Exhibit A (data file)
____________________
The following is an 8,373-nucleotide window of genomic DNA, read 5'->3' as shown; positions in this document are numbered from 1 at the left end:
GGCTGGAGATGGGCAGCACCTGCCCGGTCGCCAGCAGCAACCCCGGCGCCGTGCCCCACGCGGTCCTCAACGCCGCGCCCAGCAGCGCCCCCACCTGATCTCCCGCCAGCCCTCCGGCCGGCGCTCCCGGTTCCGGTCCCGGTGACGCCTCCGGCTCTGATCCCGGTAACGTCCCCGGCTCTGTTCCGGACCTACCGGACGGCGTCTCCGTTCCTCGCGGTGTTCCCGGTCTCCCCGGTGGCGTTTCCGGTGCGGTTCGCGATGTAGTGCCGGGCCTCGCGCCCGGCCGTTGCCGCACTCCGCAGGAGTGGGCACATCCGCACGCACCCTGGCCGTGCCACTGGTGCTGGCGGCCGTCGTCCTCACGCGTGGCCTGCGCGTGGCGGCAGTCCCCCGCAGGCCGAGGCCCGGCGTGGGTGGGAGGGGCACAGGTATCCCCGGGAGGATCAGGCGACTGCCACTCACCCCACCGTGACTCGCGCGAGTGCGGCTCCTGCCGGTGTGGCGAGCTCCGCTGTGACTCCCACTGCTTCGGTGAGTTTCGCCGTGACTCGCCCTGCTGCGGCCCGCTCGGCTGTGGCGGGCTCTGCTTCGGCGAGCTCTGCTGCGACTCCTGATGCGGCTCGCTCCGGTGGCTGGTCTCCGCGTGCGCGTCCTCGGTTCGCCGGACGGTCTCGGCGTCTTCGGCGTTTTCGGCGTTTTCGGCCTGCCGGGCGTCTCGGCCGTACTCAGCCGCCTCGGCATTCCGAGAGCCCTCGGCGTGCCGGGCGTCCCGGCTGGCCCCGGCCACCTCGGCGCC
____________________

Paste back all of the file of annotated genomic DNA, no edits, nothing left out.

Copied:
The following is an 8,373-nucleotide window of genomic DNA, read 5'->3' as shown; positions in this document are numbered from 1 at the left end:
GGCTGGAGATGGGCAGCACCTGCCCGGTCGCCAGCAGCAACCCCGGCGCCGTGCCCCACGCGGTCCTCAACGCCGCGCCCAGCAGCGCCCCCACCTGATCTCCCGCCAGCCCTCCGGCCGGCGCTCCCGGTTCCGGTCCCGGTGACGCCTCCGGCTCTGATCCCGGTAACGTCCCCGGCTCTGTTCCGGACCTACCGGACGGCGTCTCCGTTCCTCGCGGTGTTCCCGGTCTCCCCGGTGGCGTTTCCGGTGCGGTTCGCGATGTAGTGCCGGGCCTCGCGCCCGGCCGTTGCCGCACTCCGCAGGAGTGGGCACATCCGCACGCACCCTGGCCGTGCCACTGGTGCTGGCGGCCGTCGTCCTCACGCGTGGCCTGCGCGTGGCGGCAGTCCCCCGCAGGCCGAGGCCCGGCGTGGGTGGGAGGGGCACAGGTATCCCCGGGAGGATCAGGCGACTGCCACTCACCCCACCGTGACTCGCGCGAGTGCGGCTCCTGCCGGTGTGGCGAGCTCCGCTGTGACTCCCACTGCTTCGGTGAGTTTCGCCGTGACTCGCCCTGCTGCGGCCCGCTCGGCTGTGGCGGGCTCTGCTTCGGCGAGCTCTGCTGCGACTCCTGATGCGGCTCGCTCCGGTGGCTGGTCTCCGCGTGCGCGTCCTCGGTTCGCCGGACGGTCTCGGCGTCTTCGGCGTTTTCGGCGTTTTCGGCCTGCCGGGCGTCTCGGCCGTACTCAGCCGCCTCGGCATTCCGAGAGCCCTCGGCGTGCCGGGCGTCCCGGCTGGCCCCGGCCACCTCGGCGCC